Make Time for Memphis


words: Marcus Coker
images: Marcus Coker; courtesy Tennessee Department of Tourist Development; The Peabody Hotel; Elvis Presley Enterprises, Inc.

When I visited Memphis a few years ago, I stayed at the Peabody Hotel and saw their famous ducks march into the grand lobby where Elvis himself used to socialize. I ate barbeque and strolled down Beale Street, the avenue that literally gave the Beale Street Blues Boy (B.B. King) his name. Sadly, I took these things for granted. But recently I revisited Memphis and saw it in a whole new, soulful light.


This time, while a guest of Tennessee Department of Tourist Development, I stayed at the Hotel Napoleon. This gorgeous boutique hotel is downtown, the birthplace of rock ‘n’ roll. Memphis itself is hot and gritty, a place where people have always struggled for a better life, where the Civil Rights Movement dug its heels in. Walking along Main Street, I came upon the Lorraine Motel, where Martin Luther King, Jr. was shot on April 4, 1968, just outside Room 306. Now the home of The National Civil Rights Museum, it is hallowed ground.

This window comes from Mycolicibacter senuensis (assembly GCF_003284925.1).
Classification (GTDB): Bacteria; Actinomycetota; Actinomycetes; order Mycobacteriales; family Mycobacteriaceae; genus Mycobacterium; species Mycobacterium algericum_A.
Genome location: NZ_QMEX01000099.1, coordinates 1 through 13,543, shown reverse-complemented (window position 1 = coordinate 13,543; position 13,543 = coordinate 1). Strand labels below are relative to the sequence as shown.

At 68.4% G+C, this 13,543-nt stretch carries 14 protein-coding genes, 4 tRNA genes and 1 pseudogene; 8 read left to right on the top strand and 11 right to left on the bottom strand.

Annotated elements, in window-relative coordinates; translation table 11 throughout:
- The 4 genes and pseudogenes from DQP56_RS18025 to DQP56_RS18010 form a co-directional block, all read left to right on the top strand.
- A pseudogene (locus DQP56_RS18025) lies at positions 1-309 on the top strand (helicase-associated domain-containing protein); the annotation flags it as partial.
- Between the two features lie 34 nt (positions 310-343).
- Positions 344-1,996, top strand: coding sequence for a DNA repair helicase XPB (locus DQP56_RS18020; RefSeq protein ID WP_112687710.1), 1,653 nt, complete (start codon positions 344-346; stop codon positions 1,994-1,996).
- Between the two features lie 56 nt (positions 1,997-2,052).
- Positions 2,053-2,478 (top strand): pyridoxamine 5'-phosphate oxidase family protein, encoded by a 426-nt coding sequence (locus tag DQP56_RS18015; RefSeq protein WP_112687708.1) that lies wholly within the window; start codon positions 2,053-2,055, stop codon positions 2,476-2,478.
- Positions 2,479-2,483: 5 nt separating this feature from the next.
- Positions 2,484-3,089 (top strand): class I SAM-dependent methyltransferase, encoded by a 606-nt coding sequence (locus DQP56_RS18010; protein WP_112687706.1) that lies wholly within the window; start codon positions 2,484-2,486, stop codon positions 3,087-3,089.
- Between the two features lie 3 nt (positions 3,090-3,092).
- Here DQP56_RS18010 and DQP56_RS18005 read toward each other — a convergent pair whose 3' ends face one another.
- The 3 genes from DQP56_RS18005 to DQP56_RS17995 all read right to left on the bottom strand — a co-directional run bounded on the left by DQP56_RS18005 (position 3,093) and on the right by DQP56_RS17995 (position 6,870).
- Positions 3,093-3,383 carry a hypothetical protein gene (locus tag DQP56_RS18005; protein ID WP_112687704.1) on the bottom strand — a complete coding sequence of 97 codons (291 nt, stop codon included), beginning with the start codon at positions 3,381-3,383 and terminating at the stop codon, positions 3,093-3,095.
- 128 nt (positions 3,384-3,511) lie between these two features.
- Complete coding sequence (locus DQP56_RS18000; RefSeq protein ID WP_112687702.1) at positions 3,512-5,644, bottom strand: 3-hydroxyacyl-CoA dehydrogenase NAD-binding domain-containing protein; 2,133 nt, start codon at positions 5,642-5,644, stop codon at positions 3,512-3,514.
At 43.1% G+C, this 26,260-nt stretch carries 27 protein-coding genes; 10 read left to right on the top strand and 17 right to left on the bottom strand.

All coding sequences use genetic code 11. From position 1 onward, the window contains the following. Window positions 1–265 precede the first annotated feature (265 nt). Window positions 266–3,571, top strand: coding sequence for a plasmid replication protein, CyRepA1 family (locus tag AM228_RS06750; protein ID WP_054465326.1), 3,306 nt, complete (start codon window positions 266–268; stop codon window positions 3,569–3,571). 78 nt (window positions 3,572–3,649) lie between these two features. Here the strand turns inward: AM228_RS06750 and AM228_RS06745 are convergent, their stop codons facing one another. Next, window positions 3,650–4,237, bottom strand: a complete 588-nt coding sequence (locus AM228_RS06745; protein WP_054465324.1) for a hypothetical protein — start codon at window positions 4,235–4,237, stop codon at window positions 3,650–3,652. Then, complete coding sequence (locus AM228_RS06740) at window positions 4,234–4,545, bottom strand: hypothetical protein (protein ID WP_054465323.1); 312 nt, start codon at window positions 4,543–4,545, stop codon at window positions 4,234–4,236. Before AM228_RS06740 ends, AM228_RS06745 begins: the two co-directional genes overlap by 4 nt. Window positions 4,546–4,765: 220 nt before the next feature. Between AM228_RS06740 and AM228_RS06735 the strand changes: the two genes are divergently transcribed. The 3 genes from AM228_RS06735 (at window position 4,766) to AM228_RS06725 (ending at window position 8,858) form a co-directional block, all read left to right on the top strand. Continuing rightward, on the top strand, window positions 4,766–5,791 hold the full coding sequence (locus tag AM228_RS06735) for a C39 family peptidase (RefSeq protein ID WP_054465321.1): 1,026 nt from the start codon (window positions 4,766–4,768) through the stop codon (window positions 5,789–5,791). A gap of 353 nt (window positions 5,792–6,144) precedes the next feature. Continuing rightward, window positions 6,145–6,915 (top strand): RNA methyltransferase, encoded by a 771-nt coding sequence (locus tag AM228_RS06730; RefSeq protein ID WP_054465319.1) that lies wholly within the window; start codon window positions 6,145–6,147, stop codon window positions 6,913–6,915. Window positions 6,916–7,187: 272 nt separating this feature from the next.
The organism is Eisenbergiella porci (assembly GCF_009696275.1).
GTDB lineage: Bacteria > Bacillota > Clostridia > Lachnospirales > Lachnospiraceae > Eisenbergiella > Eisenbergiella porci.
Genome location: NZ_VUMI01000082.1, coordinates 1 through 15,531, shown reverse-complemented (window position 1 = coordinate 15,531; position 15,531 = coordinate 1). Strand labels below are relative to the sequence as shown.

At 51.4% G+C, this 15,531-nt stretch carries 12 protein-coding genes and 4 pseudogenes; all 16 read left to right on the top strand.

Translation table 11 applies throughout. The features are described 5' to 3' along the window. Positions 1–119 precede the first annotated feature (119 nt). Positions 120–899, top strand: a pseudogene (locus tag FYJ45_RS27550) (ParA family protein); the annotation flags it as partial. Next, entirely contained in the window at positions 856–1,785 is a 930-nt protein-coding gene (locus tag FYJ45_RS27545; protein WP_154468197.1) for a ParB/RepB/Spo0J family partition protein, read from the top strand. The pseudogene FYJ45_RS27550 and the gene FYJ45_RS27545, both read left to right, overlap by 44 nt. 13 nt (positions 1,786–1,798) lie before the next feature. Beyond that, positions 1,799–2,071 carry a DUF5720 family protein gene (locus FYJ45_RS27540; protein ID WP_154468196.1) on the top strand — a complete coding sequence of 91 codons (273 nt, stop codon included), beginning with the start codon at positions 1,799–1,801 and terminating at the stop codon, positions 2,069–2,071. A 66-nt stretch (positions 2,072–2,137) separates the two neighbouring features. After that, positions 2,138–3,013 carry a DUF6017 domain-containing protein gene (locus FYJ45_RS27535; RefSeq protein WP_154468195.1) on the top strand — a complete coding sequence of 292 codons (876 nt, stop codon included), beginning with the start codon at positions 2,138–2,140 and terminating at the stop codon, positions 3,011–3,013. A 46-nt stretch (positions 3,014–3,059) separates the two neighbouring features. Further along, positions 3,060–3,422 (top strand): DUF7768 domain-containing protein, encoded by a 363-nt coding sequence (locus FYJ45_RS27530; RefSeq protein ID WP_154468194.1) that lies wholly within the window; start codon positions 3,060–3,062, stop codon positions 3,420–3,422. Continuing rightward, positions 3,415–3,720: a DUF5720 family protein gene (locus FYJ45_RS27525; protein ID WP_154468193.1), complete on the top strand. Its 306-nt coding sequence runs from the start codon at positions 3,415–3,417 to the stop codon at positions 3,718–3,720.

My favorite attraction was Elvis Presley’s Graceland, the house he bought as a twenty-two-year-old. Now it’s one of the most visited homes in America. I didn’t realize Elvis was just nineteen when he recorded his first hit, “That’s Alright Mama,” at Memphis’s Sun Studio, where Johnny Cash, Roy Orbison, and Jerry Lee Lewis also sang.